I mixed those all up with my hands until the entire mass looked evenly seasoned throughout. I then transferred the meat into a loaf pan I had lined with parchment paper. Unlike more traditional meatloaf recipes, this one is not cooked in the pan at all, the pan is merely used as a mold and once I had the meat well packed down and shaped, the parchment paper allowed it to easily slip out of the container and onto the plank. I then peeled off the parchment and it was time for grilling.
If you look at the last meatloaf I made, one side is a bit blackened, and that's because I used a two-zone fire and didn't rotate the loaf enough to avoid uneven heating. So this time around, I built a three-zone fire with two equal piles of coals on each side of the charcoal grate and a cool zone in the middle. This would allow for even heating all around the meatloaf without a need to rotate it. Once the fire was ready to roll, I set the planked meatloaf down in the middle of the grill and covered.
The initial phase of the cook was meant to merely brown the exterior a bit. After about 15 minutes of roasting, the meatloaf was already picking up a nice color, so it was time to move on to the glazing phase.
One thing with that Dr Pepper sauce was that it wasn't as thick as a traditional meatloaf glaze, so I knew I needed to account for multiple brushing to build up a good sauce layer. I did this by applying a new coating roughly every 12 minutes during cooking. I got to that number by monitoring the loaf's internal temperature and determining it was going to take around 40 minutes for it to reach the target 155°F, so 12 minutes was around 1/3 of that time and would allow me to apply two additional coatings after the initial one.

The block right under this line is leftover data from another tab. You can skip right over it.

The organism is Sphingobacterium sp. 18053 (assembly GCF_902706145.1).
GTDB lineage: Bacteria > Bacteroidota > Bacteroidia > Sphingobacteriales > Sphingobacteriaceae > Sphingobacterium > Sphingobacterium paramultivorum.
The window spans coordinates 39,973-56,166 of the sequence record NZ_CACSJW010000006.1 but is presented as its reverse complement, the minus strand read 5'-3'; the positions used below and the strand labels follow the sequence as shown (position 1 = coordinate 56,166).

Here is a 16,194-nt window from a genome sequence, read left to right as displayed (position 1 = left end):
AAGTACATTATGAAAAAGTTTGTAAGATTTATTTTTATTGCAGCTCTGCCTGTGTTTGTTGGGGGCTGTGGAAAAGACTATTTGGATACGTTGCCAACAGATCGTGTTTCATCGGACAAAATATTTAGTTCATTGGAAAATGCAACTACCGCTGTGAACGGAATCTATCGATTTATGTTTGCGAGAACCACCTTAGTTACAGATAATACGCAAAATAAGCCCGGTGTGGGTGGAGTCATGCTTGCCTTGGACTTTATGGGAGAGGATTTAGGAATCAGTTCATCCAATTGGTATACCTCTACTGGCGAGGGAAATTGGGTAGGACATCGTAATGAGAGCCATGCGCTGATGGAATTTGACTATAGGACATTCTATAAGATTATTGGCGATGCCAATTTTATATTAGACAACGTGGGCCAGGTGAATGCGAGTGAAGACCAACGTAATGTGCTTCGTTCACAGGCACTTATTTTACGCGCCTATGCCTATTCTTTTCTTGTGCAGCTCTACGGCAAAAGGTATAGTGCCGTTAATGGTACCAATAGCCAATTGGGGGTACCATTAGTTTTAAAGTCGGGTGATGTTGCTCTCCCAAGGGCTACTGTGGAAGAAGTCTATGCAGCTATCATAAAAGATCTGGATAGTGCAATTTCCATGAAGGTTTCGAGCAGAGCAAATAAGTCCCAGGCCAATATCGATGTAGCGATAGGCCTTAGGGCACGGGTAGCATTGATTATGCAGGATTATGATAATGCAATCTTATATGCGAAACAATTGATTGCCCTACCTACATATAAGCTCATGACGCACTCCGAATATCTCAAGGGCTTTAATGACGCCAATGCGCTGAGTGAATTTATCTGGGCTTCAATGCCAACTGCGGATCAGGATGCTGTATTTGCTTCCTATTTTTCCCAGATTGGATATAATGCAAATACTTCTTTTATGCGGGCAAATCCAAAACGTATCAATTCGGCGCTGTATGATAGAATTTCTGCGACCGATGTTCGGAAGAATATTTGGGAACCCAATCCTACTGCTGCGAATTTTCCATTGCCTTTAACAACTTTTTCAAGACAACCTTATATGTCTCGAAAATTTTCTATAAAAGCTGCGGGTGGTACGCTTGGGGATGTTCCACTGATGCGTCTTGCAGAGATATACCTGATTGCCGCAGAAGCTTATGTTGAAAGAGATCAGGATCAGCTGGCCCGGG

By the time the meatloaf was done, it looked pretty glorious. The three brushings of sauce built up a hearty external glaze that had some pockets of darker, deeper caramelization that would equate to additional flavor. Some fissures developed in the meat during cooking, but that seems a bit par for the corse with meatloaf cooked freeform like this, so it's not something I'm too concerned with or am attempting to fix as long as the loaf is holding together well during cooking, and it did.
After letting the meatloaf rest for a bit, then slicing and taking some glamour shots, I dug in. In terms of seasoning, I think this was my best loaf to date with a good beefy flavor that had a pleasing earthy undertone and light sweetness. I wondered particularly how the jalapeños would do in the mix and I found that they really melded well and you couldn't pick out a strong jalapeño character, but did taste an overall mild heat and fruitiness. That was a boon when you came to the exterior, which was very sweet, but had a great depth to it as well, a lot of that thanks to the tangy Dr Pepper. My original idea for this recipe was also to add some smoking wood to the fire, but backed off that notion when I decided to cook sweet potatoes at the same time because I didn't want those to be overly smoking. In the end, I did end up with a good touch of smoke in the meatloaf though, which I attribute to the plank that did smoke a bit durning cooking as it lost its moisture and began to lightly smolder along the edges. I thoroughly enjoyed this meatloaf, but I still can't help that it's not something that excites me in a way that I want to keep eating it again and again, but this meatloaf actually ended up inciting that feeling in me the next day when I transformed it into paninis, but that's a story for next week.